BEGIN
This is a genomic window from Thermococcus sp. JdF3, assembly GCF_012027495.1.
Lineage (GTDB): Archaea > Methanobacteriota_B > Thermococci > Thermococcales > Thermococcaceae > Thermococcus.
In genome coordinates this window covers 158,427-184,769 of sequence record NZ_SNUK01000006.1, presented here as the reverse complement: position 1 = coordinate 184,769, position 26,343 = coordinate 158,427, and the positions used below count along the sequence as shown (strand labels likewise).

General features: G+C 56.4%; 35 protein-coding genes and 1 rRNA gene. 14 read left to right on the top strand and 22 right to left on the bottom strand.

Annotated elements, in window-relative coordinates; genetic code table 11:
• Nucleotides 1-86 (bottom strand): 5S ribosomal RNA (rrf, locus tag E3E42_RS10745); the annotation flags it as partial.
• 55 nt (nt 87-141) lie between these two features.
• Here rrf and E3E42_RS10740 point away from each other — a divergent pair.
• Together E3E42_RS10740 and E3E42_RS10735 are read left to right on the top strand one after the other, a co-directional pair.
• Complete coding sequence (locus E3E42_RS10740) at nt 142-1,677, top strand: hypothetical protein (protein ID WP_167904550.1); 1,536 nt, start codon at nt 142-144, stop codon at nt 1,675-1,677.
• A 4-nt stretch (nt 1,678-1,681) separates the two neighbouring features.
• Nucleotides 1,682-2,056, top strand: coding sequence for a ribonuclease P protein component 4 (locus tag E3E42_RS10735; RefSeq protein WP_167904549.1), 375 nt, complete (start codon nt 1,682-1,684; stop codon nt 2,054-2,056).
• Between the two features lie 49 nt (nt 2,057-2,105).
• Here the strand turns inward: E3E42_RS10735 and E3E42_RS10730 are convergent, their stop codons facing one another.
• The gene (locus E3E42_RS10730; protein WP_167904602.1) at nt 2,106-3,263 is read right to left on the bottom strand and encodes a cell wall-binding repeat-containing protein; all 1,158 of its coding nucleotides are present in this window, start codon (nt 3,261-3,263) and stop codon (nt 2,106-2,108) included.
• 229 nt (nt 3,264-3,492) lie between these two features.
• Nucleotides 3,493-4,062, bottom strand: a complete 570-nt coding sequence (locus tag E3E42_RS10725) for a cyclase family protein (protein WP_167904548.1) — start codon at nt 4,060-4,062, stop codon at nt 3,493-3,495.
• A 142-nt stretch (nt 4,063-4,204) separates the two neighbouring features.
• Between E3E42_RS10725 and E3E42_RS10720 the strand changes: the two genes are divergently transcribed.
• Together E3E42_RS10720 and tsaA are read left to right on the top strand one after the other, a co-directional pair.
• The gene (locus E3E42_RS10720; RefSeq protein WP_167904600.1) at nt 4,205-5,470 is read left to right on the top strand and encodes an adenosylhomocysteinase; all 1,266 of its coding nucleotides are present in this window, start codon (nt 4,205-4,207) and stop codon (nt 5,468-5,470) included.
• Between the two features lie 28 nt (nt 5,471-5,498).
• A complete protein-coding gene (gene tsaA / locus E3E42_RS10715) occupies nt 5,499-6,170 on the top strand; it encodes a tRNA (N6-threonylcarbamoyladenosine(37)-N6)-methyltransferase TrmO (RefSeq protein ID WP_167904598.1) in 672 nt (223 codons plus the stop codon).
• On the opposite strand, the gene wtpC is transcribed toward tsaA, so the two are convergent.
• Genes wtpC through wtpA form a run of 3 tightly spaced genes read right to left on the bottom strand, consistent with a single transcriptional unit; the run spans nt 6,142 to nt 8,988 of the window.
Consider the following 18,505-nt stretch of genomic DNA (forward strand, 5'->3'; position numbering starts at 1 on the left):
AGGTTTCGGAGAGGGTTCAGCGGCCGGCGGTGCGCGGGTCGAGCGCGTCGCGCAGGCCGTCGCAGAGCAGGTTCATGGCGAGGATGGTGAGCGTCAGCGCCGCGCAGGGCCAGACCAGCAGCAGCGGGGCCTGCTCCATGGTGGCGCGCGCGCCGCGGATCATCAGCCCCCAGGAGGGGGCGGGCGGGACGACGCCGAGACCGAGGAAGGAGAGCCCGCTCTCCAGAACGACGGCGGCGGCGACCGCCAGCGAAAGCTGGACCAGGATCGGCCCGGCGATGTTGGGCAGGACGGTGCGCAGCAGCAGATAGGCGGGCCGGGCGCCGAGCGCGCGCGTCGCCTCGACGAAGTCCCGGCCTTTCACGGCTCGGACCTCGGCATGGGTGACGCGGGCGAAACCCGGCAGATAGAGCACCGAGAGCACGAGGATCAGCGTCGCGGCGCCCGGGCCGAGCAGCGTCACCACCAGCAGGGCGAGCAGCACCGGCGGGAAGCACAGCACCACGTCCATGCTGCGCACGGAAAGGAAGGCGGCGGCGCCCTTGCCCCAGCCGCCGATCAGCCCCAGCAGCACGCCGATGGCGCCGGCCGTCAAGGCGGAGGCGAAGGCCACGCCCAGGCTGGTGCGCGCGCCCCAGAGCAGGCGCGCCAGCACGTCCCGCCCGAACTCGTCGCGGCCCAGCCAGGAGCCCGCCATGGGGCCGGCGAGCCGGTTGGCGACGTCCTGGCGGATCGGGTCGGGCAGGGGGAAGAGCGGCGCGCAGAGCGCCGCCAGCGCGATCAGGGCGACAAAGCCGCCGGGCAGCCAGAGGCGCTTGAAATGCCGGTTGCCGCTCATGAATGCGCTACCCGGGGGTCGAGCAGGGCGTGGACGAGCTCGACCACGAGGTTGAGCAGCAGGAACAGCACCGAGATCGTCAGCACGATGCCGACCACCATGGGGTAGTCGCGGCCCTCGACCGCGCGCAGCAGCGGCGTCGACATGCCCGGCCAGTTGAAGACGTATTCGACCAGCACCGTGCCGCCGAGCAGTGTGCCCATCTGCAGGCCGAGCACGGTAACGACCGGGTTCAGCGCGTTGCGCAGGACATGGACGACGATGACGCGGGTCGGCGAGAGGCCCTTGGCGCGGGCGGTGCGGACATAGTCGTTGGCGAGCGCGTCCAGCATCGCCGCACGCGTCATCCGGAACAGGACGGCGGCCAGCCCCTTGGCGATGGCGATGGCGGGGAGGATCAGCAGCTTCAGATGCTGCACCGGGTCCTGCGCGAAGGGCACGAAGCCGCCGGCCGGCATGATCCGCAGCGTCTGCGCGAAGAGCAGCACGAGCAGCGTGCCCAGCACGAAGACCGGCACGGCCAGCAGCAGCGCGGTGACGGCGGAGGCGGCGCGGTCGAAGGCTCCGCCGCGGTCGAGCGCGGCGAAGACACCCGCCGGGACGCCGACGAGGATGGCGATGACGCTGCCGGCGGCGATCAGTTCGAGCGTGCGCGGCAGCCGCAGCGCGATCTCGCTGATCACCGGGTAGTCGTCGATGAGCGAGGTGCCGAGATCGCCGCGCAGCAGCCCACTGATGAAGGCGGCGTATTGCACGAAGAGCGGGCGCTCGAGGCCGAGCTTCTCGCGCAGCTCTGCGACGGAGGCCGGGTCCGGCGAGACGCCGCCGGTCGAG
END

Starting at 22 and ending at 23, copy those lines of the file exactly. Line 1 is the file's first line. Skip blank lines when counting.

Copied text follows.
• Between the two features lie 28 nt (nt 5,471-5,498).
• A complete protein-coding gene (gene tsaA / locus E3E42_RS10715) occupies nt 5,499-6,170 on the top strand; it encodes a tRNA (N6-threonylcarbamoyladenosine(37)-N6)-methyltransferase TrmO (RefSeq protein ID WP_167904598.1) in 672 nt (223 codons plus the stop codon).